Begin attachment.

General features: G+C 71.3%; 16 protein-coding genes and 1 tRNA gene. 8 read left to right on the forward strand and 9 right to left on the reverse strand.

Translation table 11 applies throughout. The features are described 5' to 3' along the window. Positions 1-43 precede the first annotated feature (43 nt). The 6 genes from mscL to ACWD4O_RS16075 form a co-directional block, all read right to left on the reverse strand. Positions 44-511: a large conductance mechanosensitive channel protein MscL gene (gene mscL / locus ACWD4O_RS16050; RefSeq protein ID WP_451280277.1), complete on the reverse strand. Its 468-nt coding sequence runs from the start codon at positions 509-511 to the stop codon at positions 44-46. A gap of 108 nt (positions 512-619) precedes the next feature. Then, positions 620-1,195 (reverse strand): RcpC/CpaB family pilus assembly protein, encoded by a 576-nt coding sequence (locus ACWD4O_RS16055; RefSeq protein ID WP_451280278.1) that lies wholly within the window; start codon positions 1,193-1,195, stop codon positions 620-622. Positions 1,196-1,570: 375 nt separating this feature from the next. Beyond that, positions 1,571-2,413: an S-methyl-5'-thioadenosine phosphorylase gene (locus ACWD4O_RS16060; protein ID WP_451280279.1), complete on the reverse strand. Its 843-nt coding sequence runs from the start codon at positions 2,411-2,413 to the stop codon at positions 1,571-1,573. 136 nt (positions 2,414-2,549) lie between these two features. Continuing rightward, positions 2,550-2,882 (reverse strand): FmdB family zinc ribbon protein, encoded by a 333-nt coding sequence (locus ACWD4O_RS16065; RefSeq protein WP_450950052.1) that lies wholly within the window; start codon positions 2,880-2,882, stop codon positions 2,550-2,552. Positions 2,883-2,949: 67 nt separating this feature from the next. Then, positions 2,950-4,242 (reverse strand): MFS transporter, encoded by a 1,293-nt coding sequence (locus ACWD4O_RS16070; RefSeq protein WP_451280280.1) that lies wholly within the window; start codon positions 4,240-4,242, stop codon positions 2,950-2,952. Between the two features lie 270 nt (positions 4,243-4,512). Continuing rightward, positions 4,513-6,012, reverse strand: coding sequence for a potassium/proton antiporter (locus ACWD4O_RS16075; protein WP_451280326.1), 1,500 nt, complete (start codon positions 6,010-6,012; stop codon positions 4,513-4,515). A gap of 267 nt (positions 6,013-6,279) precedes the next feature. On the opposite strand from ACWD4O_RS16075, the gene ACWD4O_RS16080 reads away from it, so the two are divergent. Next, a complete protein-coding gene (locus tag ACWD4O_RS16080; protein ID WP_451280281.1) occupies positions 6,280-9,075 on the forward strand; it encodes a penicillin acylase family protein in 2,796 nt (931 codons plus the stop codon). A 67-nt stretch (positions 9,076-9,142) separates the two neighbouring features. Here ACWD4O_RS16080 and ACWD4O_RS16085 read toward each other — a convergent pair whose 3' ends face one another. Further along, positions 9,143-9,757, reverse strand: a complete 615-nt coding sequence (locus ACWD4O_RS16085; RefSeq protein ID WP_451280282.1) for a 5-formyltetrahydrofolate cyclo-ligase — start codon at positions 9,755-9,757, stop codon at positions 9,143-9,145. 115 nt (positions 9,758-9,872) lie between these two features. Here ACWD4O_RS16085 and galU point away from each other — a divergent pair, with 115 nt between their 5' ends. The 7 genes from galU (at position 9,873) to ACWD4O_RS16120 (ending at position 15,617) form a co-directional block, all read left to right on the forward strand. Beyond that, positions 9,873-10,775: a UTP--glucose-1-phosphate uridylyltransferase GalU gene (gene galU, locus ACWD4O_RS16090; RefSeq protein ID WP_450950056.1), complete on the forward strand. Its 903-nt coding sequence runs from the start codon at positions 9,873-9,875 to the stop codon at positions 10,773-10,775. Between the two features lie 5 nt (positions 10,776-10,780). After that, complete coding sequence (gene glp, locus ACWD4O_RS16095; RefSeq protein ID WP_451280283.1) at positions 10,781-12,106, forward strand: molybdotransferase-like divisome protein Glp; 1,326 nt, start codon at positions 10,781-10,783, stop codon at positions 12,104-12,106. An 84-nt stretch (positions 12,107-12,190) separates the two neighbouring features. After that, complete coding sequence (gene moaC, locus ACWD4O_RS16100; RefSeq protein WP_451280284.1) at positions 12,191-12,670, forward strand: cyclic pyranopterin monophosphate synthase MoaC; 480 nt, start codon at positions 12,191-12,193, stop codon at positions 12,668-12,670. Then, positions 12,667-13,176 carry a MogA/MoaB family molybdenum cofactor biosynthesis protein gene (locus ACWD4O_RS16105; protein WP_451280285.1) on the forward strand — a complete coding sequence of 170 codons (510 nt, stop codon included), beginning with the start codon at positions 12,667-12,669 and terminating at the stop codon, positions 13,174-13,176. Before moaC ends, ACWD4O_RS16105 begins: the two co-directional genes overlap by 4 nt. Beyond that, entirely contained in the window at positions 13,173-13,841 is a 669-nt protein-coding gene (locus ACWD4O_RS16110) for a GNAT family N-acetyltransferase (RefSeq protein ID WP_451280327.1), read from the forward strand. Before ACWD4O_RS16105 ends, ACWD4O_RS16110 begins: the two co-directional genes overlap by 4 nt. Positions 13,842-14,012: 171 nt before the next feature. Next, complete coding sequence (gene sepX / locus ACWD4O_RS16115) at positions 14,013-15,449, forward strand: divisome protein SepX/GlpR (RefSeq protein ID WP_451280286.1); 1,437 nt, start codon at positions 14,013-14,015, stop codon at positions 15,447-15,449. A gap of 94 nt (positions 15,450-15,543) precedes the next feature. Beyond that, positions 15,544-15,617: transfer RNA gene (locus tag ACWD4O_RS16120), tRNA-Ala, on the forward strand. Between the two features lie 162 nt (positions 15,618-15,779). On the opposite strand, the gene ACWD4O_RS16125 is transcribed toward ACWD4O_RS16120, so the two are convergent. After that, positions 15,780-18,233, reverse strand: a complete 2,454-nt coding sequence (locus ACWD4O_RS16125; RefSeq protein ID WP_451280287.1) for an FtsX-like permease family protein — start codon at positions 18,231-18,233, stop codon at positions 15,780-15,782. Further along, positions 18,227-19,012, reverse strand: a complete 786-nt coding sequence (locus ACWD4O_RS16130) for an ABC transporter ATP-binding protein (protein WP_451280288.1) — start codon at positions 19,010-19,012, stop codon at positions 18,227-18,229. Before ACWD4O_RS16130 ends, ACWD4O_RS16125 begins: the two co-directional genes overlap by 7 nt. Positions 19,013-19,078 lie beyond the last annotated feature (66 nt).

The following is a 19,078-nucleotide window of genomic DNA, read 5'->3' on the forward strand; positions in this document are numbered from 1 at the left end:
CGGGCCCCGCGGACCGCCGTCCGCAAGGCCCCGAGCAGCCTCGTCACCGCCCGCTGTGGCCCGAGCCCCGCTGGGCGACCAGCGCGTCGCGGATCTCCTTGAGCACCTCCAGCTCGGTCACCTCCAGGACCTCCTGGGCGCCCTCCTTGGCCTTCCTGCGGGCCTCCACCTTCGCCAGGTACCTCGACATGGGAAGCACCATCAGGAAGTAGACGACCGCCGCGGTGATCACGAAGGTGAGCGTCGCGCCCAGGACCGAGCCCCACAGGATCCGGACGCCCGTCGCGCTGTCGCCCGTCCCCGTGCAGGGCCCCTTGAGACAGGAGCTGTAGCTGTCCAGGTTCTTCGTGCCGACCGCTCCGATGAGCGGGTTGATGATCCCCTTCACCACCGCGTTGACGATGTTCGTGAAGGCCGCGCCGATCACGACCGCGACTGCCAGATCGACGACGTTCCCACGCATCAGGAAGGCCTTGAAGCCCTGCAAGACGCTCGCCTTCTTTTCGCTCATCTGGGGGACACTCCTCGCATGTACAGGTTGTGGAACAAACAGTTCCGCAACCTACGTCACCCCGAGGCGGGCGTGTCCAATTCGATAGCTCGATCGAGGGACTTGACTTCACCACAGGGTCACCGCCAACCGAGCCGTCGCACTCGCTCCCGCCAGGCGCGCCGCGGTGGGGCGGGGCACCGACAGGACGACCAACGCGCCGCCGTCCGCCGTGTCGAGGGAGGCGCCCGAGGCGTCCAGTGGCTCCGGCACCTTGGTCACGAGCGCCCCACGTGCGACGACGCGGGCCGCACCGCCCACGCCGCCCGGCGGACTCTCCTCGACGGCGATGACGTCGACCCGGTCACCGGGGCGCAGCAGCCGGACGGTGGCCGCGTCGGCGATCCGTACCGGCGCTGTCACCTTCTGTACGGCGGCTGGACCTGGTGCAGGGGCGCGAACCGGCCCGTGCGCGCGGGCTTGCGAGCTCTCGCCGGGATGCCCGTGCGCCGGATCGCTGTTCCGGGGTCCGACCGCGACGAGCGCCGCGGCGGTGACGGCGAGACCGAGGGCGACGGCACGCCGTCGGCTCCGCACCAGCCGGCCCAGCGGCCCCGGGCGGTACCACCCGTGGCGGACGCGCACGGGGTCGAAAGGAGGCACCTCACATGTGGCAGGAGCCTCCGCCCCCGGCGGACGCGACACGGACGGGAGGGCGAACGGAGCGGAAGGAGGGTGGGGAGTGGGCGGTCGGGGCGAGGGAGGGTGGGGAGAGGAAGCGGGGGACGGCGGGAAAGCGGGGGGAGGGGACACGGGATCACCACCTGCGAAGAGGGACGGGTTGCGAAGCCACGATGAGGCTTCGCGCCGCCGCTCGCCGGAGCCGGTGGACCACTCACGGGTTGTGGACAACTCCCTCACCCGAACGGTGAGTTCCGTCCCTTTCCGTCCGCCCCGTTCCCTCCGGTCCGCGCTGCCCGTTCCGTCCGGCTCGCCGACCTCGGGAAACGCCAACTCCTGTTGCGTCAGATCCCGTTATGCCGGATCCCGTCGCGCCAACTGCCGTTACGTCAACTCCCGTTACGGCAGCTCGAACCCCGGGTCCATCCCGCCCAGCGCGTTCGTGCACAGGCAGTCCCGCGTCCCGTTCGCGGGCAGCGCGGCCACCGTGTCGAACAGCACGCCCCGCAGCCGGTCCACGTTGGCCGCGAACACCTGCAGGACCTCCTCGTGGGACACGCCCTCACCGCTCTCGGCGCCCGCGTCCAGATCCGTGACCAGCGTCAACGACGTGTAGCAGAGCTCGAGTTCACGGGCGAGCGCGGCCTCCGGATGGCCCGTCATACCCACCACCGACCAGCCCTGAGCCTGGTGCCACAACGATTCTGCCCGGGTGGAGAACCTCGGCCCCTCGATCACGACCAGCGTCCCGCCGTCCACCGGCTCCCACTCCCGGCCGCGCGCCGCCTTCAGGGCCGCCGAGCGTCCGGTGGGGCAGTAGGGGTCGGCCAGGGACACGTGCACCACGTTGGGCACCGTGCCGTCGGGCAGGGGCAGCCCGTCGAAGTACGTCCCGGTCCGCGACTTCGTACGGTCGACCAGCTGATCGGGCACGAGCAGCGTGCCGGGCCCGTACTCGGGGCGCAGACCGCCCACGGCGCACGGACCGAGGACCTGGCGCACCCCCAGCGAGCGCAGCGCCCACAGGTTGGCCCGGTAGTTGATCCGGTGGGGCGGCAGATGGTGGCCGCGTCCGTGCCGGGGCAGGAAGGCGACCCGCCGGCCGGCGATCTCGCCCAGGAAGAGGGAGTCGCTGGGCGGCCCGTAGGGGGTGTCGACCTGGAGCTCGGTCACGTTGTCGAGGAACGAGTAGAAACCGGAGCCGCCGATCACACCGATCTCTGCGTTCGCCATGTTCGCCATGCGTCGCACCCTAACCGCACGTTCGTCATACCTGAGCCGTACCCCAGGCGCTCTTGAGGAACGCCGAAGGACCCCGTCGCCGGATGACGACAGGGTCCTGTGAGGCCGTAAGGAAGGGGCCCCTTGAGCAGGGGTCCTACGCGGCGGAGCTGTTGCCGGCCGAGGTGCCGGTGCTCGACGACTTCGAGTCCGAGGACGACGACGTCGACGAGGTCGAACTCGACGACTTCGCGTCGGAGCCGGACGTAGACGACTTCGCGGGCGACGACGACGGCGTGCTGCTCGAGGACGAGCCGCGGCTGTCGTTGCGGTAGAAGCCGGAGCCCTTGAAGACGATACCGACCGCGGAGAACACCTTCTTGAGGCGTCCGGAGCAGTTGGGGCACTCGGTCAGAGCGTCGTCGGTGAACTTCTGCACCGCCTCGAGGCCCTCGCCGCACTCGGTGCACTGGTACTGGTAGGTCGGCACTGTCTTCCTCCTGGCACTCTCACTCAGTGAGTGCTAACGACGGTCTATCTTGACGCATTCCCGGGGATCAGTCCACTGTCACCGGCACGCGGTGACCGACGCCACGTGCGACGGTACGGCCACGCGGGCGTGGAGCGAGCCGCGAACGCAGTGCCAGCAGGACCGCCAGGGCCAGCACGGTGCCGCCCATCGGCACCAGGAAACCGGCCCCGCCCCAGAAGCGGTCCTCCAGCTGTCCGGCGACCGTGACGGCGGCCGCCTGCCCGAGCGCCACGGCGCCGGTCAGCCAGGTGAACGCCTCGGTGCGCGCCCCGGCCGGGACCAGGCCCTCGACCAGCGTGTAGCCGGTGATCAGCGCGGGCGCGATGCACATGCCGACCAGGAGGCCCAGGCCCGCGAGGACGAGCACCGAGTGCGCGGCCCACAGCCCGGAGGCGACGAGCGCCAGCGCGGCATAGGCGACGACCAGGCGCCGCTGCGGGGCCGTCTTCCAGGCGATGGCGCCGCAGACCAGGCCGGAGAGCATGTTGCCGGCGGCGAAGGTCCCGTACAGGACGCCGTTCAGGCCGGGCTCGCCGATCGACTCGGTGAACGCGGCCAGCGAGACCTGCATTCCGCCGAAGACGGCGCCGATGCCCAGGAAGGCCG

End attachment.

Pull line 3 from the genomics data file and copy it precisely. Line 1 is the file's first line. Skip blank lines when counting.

The following is a 19,078-nucleotide window of genomic DNA, read 5'->3' on the forward strand; positions in this document are numbered from 1 at the left end: